David Herman has put together a landmark collection of essays in the Palgrave Studies in Animals and Literature series. Drawing from the Animal Studies theories of Donna Haraway, John Berger, Jacques Derrida and Cary Wolfe, for instance, the collection has a lot to offer students new to Literary Animal Studies. Rigorous essays which further debates mean that the collection also has appeal for established scholars in the field. Creatural Fictions takes its title, Herman explains, partly from the creaturely theories Anat Pick turns to in Simone Weil, but the term ‘creatural’ is preferred in order to emphasise continuities between human and animal embodiment, our common existence in time and place, and the concomitant ‘relational ties’ (3). This mode of enquiry is deployed to open up various literary texts, ranging from the early twentieth century novels of Djuna Barnes to contemporary novels by Jane Smiley, Zakes Mda and Yann Martel. While some of the novels like JM Coetzee’s Disgrace and Martel’s Life of Pi have already been discussed extensively, the essays proffer new interpretations. It was a pity, though, that poetry did not get a look in.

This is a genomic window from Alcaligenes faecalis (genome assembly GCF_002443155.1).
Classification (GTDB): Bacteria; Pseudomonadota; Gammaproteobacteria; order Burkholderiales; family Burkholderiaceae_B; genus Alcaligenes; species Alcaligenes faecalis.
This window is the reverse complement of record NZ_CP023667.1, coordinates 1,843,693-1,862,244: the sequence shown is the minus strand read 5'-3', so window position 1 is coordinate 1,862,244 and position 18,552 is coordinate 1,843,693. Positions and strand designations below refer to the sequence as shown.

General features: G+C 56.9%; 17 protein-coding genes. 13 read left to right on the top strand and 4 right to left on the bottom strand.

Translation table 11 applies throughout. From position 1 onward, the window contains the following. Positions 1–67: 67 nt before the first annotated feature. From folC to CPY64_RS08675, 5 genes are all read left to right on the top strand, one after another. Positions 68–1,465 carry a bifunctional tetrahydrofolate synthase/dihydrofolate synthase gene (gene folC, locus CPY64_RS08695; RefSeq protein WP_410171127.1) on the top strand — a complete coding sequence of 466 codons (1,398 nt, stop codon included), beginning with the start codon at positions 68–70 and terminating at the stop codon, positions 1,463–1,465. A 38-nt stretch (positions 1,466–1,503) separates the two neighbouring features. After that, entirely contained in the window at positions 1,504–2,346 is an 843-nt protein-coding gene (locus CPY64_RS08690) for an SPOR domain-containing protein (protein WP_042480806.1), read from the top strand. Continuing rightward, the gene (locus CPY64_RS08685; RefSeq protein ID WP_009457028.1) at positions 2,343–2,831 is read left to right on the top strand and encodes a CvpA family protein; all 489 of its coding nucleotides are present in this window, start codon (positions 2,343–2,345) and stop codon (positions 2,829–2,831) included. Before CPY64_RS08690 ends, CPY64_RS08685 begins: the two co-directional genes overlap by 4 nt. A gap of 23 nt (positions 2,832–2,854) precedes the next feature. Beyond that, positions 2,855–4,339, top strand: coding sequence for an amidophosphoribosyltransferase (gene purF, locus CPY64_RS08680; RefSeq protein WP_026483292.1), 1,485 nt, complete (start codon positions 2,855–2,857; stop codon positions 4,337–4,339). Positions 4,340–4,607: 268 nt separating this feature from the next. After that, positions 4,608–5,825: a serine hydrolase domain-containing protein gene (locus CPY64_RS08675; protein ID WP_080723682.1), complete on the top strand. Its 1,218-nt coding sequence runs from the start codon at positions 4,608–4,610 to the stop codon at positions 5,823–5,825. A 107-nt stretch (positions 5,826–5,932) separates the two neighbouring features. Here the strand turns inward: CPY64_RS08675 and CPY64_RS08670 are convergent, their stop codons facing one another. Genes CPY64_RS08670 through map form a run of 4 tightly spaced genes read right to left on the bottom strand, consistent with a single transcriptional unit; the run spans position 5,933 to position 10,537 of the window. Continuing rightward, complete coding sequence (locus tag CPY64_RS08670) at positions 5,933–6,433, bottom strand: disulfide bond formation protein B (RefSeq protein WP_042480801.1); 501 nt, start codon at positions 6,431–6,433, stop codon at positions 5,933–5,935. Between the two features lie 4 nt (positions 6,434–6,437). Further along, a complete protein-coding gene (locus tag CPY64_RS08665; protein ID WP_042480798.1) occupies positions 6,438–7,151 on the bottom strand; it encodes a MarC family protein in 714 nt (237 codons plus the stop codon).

Recommended CitationWoodward, Wendy, [Review] Creatural Fictions David Herman, editor. Creatural Fictions: Human-Animal Relationships in Twentieth- and Twenty-First-Century Literature, Animal Studies Journal, 7(1), 2018, 319-321.
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